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6/05/2012

"Emails show Obama fake-fighting the drug industry"

From the Washington Examiner:

 . . . Throughout his campaign and while pushing his health care law, Obama regularly spoke as if he were sticking it to the drug industry. But these were phantom punches. Sometimes, the emails show, the drug lobbyists didn't even blink an eye.
"If the drugmakers pay their fair share," Obama said in a weekly radio address in June 2009, "we can cut government spending on prescription drugs."
A CBS News report at the time took this as a threat to the industry, citing the fact sheet the White House published alongside the radio address suggested cutting federal payments for drugs purchased by Medicare patients who are poor enough to qualify for Medicaid (so-called dual-eligibles, or "duals").
But top PhRMA lobbyistBryant Hall, a former Democratic Senate staffer, had an advance copy of the script and emailed his colleagues the night before Obama's address aired. "Background is that the Pres's words are harmless," Hall wrote. "He knows personally about our deal and is pushing no agenda." . . .

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Bill Clinton goes off the reservation again: Call for the entire Bush Tax cuts to be extended

From CNBC:


[Clinton] called the current economic conditions a "recession" and said overzealous Republican plans to cut the deficit threaten to plunge the country further into the debt abyss.
"What I think we need to do is find some way to avoid the fiscal cliff, to avoid doing anything that would contract the economy now, and then deal with what's necessary in the long term debt-reduction plans as soon as they can, which presumably would be after the election," Clinton said. . . .
However, Clinton did say that Congress would be best off agreeing, at least for the time being, to extend all the tax cuts that are set to expire at the end of the year, including the so-called Bush tax cuts named after Clinton's successor, George W. Bush. . . . .
UPDATE: Politico claims that these off the reservation statements were all by accident.  Is this just part of the attempt to make things right?

. . . Clinton’s team was as aghast as Obama’s at how the boss had wandered blithely into remarks that left even sympathetic listeners wondering what exactly he was getting at. He also gave gleeful Republicans an opening to skewer Obama with a popular Democrat’s own words.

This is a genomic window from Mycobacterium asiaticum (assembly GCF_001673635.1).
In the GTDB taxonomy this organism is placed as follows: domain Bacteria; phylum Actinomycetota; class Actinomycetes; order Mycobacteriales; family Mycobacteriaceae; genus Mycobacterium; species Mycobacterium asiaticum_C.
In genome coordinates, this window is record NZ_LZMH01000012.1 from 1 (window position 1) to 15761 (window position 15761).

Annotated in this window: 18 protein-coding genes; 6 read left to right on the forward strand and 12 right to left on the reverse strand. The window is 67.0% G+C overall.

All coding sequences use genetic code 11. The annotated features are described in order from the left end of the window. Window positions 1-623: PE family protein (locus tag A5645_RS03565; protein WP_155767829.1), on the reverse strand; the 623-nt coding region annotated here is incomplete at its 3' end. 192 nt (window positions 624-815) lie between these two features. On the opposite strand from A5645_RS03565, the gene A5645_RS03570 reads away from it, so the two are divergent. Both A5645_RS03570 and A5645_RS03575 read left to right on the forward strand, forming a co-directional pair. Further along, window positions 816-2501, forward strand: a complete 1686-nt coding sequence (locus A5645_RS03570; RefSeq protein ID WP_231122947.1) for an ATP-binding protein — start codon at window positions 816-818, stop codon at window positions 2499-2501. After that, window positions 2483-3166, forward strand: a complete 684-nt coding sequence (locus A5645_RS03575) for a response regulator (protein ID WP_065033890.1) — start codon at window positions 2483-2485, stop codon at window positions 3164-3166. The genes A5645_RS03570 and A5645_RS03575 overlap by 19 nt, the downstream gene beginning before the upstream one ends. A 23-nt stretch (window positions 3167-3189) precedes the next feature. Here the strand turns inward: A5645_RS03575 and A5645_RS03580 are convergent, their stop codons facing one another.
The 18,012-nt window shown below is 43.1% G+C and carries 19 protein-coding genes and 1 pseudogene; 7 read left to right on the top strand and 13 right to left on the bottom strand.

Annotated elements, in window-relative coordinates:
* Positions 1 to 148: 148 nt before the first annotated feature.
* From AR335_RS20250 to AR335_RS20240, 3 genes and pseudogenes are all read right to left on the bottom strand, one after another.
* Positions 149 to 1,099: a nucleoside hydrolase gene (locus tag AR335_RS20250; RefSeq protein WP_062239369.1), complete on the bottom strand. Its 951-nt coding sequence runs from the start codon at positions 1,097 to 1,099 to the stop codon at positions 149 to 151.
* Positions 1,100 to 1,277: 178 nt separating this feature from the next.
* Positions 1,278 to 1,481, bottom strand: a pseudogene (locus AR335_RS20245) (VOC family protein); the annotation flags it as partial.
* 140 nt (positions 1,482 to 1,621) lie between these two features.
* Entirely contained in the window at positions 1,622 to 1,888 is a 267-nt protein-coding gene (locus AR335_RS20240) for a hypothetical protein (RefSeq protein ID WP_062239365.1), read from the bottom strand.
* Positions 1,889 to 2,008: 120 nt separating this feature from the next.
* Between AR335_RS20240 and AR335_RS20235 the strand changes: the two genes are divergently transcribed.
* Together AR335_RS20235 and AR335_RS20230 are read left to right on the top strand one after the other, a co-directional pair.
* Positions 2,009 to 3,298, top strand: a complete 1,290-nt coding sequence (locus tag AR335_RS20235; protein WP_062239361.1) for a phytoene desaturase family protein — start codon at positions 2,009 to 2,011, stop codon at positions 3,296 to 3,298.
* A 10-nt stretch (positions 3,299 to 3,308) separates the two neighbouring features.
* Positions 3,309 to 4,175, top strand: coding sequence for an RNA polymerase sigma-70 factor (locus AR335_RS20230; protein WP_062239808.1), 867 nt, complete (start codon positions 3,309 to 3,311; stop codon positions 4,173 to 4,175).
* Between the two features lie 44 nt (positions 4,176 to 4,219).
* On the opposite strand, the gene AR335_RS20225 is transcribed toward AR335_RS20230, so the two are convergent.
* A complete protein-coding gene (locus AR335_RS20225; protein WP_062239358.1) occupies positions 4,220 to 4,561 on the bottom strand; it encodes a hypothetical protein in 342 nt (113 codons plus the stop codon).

Clinton, in a ritual that would be familiar to anyone who has worked for him during the past 20 years, protested that his words were being wrested from context and blamed a manipulative news media for stirring up trouble to satisfy its own lust for chaos and conflict.
But his own team, and eventually Clinton himself, agreed there was no choice but to issue embarrassing what-the-former-president-meant-to-say clarifications, which were crafted in close consultation with senior Obama aides at the White House and campaign headquarters in Chicago, according to people involved in the negotiations. . . .

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Dems keep claiming that government spending creates net new jobs

When will Democrats learn that government spending doesn't create net new jobs?  From The Hill newspaper:
Senate Majority Leader Harry Reid (D-Nev.) on Tuesday accused House Majority Leader Eric Cantor (R-Va.) of deliberately trying to sabotage the U.S. economy.  Republicans immediately fired back, with Speaker John Boehner's (R-Ohio) spokesman using an eight-letter word to rebuke the Senate leader.  “That’s bull----," said Boehner spokesman Michael Steel. "House Republicans are united in our desire to get a sensible, reform-minded transportation bill done, including job-creating energy initiatives like Keystone.”  Reid has grown frustrated by House Republicans’ reluctance to pass a multiyear transportation authorization bill, which Democrats say would create hundreds of thousands of jobs. . . .

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Democrats turn on Obama's intelligence leaks that are meant to help his campaign

From The Hill newspaper:
The Democratic chairwoman of the Senate Intelligence Committee on Tuesday expressed worry that leaks to the press about a cyberattack authorized by the Obama administration on Iran could lead to a counterattack on the United States.